Culture remains in Italian winemaking

By Leslie Gevirtz

Winemaking fads come and go, but culture remains, says Italian winemaker Elisabetta Fagiuoli, MiNDFOOD reports.

Elisabetta Fagiuoli’s elegant appearance, grey-hair and bright brown eyes, conceal a steely firm commitment to ancient methods of cultivating grapes and a belief that women traditionally make the wine.

When she was growing up in Custozza, not far from Verona, Italy, women made wines because it was a home affair.

“There were only women taking care of their men. They were asking their vines what they wanted, what they needed, in order to thank them for the grapes they got,” she explained as she poured a glass of her Tradizionale, a white wine made from 100 per cent Vernaccia di San Gimignano, an ancient variety believed to have been cultivated by the Etruscans, the Romans and the Knights Templar.

Vernaccia di San Gimignano was the first of Italy’s wine regions to win the coveted DOCG, or Denominazione di Origine Controllata e Garantitam,the highest category of Italian wine.

Her Vernaccia di San Gimignano wines carry the prestigious designation.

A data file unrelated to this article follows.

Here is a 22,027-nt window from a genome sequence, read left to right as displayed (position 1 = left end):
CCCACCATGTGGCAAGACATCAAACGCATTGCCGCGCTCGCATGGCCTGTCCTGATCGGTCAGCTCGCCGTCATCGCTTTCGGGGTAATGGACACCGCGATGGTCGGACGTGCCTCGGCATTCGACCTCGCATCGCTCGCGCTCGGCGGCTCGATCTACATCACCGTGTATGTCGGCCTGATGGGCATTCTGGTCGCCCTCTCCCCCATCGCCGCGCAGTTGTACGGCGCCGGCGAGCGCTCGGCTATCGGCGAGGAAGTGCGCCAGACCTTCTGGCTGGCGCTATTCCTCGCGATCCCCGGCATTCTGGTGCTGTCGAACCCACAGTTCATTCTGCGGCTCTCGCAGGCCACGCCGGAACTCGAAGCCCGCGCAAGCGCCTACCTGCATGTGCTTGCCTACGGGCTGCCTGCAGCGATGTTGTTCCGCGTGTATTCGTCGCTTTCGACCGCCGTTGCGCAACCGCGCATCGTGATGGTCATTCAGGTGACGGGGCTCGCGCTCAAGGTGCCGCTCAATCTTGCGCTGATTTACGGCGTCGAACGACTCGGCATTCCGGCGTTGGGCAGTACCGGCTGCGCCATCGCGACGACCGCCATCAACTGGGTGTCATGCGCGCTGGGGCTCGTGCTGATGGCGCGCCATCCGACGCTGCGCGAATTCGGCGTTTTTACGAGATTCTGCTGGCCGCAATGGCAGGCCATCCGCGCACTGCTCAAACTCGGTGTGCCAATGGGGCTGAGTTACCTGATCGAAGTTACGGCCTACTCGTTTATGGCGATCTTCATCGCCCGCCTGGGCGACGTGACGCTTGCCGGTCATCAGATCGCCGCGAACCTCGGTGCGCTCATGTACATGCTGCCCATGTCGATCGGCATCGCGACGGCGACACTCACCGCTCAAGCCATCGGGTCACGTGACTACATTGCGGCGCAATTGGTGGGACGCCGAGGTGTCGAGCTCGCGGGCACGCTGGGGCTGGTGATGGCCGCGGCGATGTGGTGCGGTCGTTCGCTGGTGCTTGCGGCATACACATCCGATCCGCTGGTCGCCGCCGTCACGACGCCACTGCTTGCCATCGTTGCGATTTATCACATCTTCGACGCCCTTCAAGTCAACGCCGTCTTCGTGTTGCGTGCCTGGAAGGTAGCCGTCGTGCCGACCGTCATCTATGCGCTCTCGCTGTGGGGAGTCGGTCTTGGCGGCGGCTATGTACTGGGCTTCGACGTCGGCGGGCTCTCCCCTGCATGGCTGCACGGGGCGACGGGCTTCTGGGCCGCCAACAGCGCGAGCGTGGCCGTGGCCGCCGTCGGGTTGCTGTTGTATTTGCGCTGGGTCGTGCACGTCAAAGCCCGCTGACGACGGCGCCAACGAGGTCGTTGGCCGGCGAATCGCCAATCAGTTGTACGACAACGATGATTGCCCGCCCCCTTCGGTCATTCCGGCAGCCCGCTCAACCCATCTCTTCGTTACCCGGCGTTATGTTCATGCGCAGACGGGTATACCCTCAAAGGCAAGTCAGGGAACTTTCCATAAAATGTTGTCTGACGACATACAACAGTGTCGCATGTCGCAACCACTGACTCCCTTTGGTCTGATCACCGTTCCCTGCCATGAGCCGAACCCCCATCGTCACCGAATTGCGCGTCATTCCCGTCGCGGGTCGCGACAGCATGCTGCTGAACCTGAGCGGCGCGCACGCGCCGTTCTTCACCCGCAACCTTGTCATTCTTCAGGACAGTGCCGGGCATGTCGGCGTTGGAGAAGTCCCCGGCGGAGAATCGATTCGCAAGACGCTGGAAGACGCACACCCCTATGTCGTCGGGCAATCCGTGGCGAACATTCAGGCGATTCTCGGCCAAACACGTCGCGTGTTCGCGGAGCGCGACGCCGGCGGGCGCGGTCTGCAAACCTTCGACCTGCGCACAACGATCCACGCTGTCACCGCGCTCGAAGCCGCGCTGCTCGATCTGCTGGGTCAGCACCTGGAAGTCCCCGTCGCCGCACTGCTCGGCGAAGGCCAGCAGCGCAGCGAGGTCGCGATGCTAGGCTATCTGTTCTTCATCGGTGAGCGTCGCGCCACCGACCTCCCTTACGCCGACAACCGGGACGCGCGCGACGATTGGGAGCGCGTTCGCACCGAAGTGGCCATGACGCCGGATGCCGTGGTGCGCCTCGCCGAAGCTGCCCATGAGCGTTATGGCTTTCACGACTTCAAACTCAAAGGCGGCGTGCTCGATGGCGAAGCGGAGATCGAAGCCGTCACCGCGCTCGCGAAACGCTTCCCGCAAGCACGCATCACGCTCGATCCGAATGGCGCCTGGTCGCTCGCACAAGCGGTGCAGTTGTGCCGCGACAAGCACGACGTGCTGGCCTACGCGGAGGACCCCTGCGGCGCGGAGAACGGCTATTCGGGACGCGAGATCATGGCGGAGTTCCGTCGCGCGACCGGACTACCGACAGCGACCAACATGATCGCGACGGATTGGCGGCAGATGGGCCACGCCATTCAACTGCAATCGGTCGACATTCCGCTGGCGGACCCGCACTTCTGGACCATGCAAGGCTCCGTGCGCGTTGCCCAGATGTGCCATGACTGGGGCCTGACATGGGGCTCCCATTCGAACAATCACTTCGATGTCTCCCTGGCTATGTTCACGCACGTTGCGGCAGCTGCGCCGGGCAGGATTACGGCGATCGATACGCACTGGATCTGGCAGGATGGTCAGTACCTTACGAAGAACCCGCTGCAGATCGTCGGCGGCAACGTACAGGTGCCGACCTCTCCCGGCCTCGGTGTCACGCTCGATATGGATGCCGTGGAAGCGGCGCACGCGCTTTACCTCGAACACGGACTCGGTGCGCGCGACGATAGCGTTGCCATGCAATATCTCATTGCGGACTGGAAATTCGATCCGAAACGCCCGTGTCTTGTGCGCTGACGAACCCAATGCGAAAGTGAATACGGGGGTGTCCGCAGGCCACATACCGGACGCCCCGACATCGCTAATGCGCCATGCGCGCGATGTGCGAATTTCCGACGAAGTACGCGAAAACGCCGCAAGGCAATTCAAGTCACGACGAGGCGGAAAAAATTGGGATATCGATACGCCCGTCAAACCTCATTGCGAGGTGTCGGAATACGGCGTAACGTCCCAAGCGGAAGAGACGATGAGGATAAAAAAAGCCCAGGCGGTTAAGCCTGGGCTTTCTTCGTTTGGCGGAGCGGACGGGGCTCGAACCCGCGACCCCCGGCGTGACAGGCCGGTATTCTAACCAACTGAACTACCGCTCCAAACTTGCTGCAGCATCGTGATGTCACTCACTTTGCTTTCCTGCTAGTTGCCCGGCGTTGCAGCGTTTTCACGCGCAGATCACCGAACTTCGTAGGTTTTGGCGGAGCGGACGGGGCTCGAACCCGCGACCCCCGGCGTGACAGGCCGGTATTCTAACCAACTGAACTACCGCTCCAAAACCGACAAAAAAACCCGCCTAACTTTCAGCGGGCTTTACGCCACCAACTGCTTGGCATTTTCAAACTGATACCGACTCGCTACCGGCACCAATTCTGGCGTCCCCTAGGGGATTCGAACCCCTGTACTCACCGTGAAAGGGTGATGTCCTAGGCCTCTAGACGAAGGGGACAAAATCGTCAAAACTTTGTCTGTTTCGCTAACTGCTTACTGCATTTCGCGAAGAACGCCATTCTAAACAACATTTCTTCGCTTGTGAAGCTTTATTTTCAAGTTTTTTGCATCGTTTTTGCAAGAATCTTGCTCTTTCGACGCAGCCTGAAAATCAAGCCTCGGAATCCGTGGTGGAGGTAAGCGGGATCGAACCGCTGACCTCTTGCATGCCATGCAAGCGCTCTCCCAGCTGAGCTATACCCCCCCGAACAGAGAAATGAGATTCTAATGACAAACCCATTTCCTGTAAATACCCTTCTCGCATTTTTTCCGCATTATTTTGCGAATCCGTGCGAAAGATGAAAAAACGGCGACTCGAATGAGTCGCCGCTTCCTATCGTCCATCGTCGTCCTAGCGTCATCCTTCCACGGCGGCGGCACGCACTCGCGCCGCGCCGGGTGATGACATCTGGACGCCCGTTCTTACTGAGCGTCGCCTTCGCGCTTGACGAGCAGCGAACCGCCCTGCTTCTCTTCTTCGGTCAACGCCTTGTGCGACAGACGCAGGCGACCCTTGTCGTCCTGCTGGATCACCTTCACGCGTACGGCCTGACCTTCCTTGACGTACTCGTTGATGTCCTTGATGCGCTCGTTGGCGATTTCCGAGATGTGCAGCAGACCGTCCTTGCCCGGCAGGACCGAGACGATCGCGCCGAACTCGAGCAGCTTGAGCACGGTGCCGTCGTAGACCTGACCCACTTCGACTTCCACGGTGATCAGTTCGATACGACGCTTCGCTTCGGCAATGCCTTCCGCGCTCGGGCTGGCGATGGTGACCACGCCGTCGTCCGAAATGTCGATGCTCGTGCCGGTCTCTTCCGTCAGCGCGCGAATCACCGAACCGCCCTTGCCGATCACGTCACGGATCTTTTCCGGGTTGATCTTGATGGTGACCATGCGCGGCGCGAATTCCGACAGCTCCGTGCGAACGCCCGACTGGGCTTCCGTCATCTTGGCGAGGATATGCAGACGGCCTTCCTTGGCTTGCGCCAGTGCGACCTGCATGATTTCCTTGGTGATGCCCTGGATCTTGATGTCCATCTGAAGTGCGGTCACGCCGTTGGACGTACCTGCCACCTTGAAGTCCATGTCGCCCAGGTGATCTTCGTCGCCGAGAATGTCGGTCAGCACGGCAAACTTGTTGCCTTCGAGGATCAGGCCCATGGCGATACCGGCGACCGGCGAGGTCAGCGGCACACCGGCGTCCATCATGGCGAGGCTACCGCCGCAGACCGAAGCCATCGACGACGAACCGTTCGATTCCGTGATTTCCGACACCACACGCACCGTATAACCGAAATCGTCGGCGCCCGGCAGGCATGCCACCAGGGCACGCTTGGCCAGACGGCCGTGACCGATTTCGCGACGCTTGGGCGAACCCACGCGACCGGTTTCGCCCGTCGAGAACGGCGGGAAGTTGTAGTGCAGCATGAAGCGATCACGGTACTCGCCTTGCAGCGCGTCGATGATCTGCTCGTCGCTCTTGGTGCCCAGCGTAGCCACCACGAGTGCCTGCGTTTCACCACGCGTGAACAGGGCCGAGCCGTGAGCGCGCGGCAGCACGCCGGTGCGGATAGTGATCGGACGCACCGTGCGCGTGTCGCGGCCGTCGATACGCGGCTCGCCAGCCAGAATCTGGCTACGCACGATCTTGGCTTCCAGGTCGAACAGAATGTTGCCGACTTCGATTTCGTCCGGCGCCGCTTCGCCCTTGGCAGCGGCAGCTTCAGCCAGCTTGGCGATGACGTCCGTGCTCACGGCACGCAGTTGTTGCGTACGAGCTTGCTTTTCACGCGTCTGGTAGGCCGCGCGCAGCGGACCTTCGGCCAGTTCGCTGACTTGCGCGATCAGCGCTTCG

The first thing she reveals about her vineyards on 494 acres (200 hectares) and her winery, Sono Montenidoli, on top of a Tuscan hill between Florence and Siena is how it was once under the sea. As a result, the soil is filled with marine fossils rich in carbonates and perfectly suited to full-bodied, long-lived whites.

She and her husband, Sergio, bought the land in the 1960s. Her family had been making wines in Custozza since the 17th century, so it was only natural that she looked at the vines and started making wine – but in the old way.

“Fads come and go, but culture remains,” she said at the Vino 2010 gathering of winemakers in New York.

“Organic and biodynamic may be new terms, but the concept is a trust as ancient as the people who talk with their lands … If St. Francis spoke to the birds, the farmers, by glancing at the leaves, can understand their lands,” she explained, referring to the sermon the saint gave to a flock of birds.

Fagiuoli understands her land, which gives three different whites made from the Vernaccia di San Gimignano grape.

In addition to Tradizionale, there is Fiore, which is made from free-run juice, fermented in steel and aged on the lees to gain roundness and complexity. It has a dry, crisp finish.

But the pinnacle of the expression of this grape is the Carato. Selected from the best vines it spends 12 months in barriques – oak barrels usually used for Bordeaux. It is a golden colored white wine filled with citrus and honey scents. It is white wine meant to age much as the fine whites of Burgundy

“It takes a long time to make a good wine. You know as I always say wine and men are very similar because with time, they either improve or they become vinegar,” Fagiuoli says. “So we want our wines – and our men to improve.”



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